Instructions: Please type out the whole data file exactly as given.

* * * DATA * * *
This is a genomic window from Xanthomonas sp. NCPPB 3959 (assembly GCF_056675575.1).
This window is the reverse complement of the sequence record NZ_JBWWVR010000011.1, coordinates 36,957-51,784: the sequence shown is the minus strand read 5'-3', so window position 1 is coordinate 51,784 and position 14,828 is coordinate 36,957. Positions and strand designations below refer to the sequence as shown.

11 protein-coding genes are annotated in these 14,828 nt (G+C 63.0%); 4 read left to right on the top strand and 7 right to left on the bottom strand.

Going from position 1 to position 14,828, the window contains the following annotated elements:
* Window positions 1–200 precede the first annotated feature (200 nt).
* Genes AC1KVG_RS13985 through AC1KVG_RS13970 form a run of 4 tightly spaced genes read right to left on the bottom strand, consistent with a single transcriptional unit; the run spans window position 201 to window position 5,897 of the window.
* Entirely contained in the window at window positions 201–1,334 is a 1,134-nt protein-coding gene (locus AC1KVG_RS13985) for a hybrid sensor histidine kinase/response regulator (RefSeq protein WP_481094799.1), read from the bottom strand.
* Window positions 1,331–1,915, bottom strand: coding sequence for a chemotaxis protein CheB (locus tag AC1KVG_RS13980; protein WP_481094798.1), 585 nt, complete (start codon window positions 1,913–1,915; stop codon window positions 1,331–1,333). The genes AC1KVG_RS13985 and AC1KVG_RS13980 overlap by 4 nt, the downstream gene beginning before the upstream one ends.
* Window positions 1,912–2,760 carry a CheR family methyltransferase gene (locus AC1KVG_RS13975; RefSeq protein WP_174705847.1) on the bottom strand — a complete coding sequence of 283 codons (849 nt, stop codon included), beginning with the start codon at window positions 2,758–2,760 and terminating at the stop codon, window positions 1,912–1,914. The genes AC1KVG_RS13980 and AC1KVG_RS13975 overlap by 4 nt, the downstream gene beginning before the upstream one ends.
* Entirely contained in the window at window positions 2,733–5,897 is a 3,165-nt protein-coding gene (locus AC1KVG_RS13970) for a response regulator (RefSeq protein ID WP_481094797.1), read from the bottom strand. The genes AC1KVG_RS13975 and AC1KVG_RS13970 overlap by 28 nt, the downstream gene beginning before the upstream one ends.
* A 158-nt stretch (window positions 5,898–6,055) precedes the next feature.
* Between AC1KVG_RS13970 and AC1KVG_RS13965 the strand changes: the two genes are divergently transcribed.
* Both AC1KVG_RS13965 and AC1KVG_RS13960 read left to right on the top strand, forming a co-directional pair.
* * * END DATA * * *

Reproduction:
This is a genomic window from Xanthomonas sp. NCPPB 3959 (assembly GCF_056675575.1).
This window is the reverse complement of the sequence record NZ_JBWWVR010000011.1, coordinates 36,957-51,784: the sequence shown is the minus strand read 5'-3', so window position 1 is coordinate 51,784 and position 14,828 is coordinate 36,957. Positions and strand designations below refer to the sequence as shown.

11 protein-coding genes are annotated in these 14,828 nt (G+C 63.0%); 4 read left to right on the top strand and 7 right to left on the bottom strand.

Going from position 1 to position 14,828, the window contains the following annotated elements:
* Window positions 1–200 precede the first annotated feature (200 nt).
* Genes AC1KVG_RS13985 through AC1KVG_RS13970 form a run of 4 tightly spaced genes read right to left on the bottom strand, consistent with a single transcriptional unit; the run spans window position 201 to window position 5,897 of the window.
* Entirely contained in the window at window positions 201–1,334 is a 1,134-nt protein-coding gene (locus AC1KVG_RS13985) for a hybrid sensor histidine kinase/response regulator (RefSeq protein WP_481094799.1), read from the bottom strand.
* Window positions 1,331–1,915, bottom strand: coding sequence for a chemotaxis protein CheB (locus tag AC1KVG_RS13980; protein WP_481094798.1), 585 nt, complete (start codon window positions 1,913–1,915; stop codon window positions 1,331–1,333). The genes AC1KVG_RS13985 and AC1KVG_RS13980 overlap by 4 nt, the downstream gene beginning before the upstream one ends.
* Window positions 1,912–2,760 carry a CheR family methyltransferase gene (locus AC1KVG_RS13975; RefSeq protein WP_174705847.1) on the bottom strand — a complete coding sequence of 283 codons (849 nt, stop codon included), beginning with the start codon at window positions 2,758–2,760 and terminating at the stop codon, window positions 1,912–1,914. The genes AC1KVG_RS13980 and AC1KVG_RS13975 overlap by 4 nt, the downstream gene beginning before the upstream one ends.
* Entirely contained in the window at window positions 2,733–5,897 is a 3,165-nt protein-coding gene (locus AC1KVG_RS13970) for a response regulator (RefSeq protein ID WP_481094797.1), read from the bottom strand. The genes AC1KVG_RS13975 and AC1KVG_RS13970 overlap by 28 nt, the downstream gene beginning before the upstream one ends.
* A 158-nt stretch (window positions 5,898–6,055) precedes the next feature.
* Between AC1KVG_RS13970 and AC1KVG_RS13965 the strand changes: the two genes are divergently transcribed.
* Both AC1KVG_RS13965 and AC1KVG_RS13960 read left to right on the top strand, forming a co-directional pair.